“Some people think that because it’s ceramic it’s going to be fragile, but once they’ve used it once…” Adele trails off before telling me about a woman from Chile who did a workshop when she was in London. “She was dubious at first, but now she’s put away her vibrators and she loves using the ceramic. She feels like it’s a more simple kind of pleasure, and she can tap into her own responses rather than just getting herself off quickly.

“It’s more of a ritual and a ceremony than just wanting to climax, and she’s enjoying the journey of pleasure.”

I have brought an apron with me, but it turns out that dildo decorating isn’t as messy as I imagined. We choose our designs from a range of pictures that include flowers, safari animals and Shunga — Japanese erotic art. Each picture has a story behind it, and I once spent an evening acting out these stories at a Japanese immersive dining experience. This involved urging my co-star to, “hurry up and put it in!” in front of a roomful of kimono clad strangers.

Flicking through the picture options, I am captivated by a beautiful green crab, so I decide to decorate my dildo with seafood, fish, and fruit. “That’s quite, um… the fish theme… for a dildo,” says someone hesitantly, as I sit at my workspace, cutting out a haddock. “Yes, I am not even acknowledging that,” I reply, equally vaguely, sipping my prosecco. I am not in the habit of drinking this early on a Sunday morning, but I think it is an excellent idea to get the juices flowing when faced with a porcelain penis.

“In case you’re thinking this is millennial nonsense, Cleopatra was onto this ages ago”

I get my crab wet. Photo: Karen Gurney

The pictures we’re working with are enamel decals, which are a bit like transfers. You put them in warm water until the back comes off, then you press the picture onto the porcelain. In keeping with my seafood theme, I arrange some mussels at the head of my dildo, in the manner of the three-spurt ejaculate emoji.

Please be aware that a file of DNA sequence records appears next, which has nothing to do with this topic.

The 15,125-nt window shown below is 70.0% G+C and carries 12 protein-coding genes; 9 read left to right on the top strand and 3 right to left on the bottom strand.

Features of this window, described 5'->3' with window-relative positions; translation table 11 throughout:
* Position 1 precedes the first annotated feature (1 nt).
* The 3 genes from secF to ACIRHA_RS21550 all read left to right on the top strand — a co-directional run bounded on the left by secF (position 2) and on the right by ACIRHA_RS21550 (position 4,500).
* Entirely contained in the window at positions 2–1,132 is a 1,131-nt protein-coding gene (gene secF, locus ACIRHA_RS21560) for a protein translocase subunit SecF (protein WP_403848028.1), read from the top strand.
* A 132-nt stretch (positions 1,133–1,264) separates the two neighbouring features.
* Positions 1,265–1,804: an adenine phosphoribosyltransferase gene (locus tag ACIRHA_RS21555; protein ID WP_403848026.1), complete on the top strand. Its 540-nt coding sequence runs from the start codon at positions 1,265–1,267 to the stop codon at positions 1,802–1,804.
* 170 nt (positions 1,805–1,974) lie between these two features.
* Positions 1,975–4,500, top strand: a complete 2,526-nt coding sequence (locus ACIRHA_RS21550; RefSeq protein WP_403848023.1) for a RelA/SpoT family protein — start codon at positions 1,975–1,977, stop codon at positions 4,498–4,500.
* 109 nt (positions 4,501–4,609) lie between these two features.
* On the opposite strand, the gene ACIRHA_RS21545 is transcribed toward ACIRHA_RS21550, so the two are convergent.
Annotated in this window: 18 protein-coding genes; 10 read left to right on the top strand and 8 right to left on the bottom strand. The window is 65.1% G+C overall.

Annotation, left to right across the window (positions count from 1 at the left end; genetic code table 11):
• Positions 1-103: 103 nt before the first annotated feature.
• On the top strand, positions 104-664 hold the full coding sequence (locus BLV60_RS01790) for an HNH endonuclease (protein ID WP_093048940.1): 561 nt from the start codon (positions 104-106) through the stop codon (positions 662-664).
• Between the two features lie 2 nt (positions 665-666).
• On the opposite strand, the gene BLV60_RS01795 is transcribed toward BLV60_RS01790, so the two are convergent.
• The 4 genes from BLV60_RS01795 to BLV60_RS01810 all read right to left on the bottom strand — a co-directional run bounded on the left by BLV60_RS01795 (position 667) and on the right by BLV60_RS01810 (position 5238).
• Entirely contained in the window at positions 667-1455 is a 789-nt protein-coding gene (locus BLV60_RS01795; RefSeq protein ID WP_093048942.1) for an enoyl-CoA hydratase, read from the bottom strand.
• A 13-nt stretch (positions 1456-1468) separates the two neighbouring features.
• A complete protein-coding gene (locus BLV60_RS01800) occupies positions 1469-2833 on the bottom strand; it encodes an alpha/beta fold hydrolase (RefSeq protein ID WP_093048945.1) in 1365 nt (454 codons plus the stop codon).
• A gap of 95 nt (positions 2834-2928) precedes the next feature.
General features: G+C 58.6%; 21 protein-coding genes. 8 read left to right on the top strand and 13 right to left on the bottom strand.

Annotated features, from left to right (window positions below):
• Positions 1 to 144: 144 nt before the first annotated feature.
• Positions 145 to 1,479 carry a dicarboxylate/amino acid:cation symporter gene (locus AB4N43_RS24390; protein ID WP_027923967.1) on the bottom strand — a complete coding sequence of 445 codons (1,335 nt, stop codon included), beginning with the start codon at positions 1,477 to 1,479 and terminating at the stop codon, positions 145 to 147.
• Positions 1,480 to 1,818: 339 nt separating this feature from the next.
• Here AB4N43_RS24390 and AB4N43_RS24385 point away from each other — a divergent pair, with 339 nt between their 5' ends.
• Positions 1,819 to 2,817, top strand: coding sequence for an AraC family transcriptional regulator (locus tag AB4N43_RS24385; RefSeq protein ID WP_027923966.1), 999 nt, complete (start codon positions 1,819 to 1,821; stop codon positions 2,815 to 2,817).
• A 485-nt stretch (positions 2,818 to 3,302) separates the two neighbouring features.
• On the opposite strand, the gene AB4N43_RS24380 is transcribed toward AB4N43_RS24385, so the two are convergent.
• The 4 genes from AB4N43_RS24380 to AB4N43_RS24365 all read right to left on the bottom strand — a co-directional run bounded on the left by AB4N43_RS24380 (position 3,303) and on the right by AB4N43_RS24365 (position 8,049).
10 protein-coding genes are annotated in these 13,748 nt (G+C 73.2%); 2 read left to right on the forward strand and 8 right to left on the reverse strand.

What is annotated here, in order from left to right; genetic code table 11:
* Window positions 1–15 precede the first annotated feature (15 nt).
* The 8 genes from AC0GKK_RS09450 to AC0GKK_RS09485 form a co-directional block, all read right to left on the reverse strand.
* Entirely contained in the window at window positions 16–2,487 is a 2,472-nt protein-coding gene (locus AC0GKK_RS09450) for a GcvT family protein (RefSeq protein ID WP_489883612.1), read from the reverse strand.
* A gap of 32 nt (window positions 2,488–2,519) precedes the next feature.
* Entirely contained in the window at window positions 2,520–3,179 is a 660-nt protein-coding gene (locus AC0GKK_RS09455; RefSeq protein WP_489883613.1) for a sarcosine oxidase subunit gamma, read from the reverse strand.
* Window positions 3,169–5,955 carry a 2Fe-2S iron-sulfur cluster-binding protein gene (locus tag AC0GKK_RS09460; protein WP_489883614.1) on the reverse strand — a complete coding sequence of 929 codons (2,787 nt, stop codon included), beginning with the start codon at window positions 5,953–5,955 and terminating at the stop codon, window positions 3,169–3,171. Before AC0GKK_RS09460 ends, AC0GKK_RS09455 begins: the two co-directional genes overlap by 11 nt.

We can also place decals inside the dildo. Yep, inside because it is hollow. It comes with a cork, so it can be filled up with hot or cold water. “It was inspired by a Victorian dildo I came across,” says Adele, explaining, “ceramic takes on temperature, so you can warm it up and cool it down, and it’s a way of adding another aspect of sensation because the dildos don’t vibrate, so it adds something extra without it being mechanical.”

The designs of former workshop attendees. Photo: Decorate a Dildo

And in case you’re thinking this is millennial nonsense, Cleopatra was onto this ages ago. According to Adele, Cleopatra apparently invented the first vibrator by hollowing out a dried up courgette (or something) and imprisoning angry bees inside it. On reflection, from a risk/pleasure perspective, I think filling the dildo with water is an EXCELLENT alternative to angry bees.

As we sit cutting and sticking, someone asks me what other events I’ve covered and I recall the full body orgasm workshop which took place round the corner from this studio. I describe the “Energy Sex” exercise in which we had to imagine we were penetrating each other with a metre long penis. “So it was very phallocentric then?” I am asked. It is only later that I am hit by the irony of being asked this at a dildo decorating workshop.

“Use plenty of lubricant for a smooth and satisfying entry”

Adele is on hand to help with the dildo decorating. Photo: Samantha Rea

I am sad to leave my dildo, but we must leave them with Adele, for the last stage in the production process, before they’re sent on to us. I plan to use mine as a fancy hip flask, filling it with wine or amaretto.

Samantha Rea can be found tweeting here.

#londonist, #uk

You Can Eat In The Restaurant From Fleabag Series 2 Episode 1

That’s right, Phoebe, you’re eating in a real restaurant. Image: BBC

“This is a love story.”

And so the second series of Fleabag came careering onto our screens, drizzled with Frank Sinatra’s Strangers in the Night, and jabbing the boundaries of just how many gushing nosebleeds, wildly insensitive gifts, clandestine miscarriages and bouts of bitter bonhomie wrapped up in pseudo-happiness, you can squeeze around one dining table.

Series two episode one is verging on a ‘bottle episode’; for the main part, Fleabag (writer-lead) Phoebe Waller-Bridge and her acquaintances spar around the table of an upmarket steak restaurant, during an insufferably-prickly family get-together. It wasn’t a set; it’s a real restaurant in the heart of London, and you can dine there. Just try not to wallop your waitress in the chops.

Where is Fleabag Series 2 Episode 1 filmed?

Smith & Wollensky was founded in NYC in 1977, coming to London in 2015

Smith & Wollensky, housed in the old Adelphi Hotel, just off Strand. To be precise, the basement section. Our contact, who worked on the episode, tells us that Phoebe Waller-Bridge “always had in mind an intimate, happening, New York feeling bistro — the kind of place [Olivia Colman’s] Godmother would love to host her engagement dinner at.”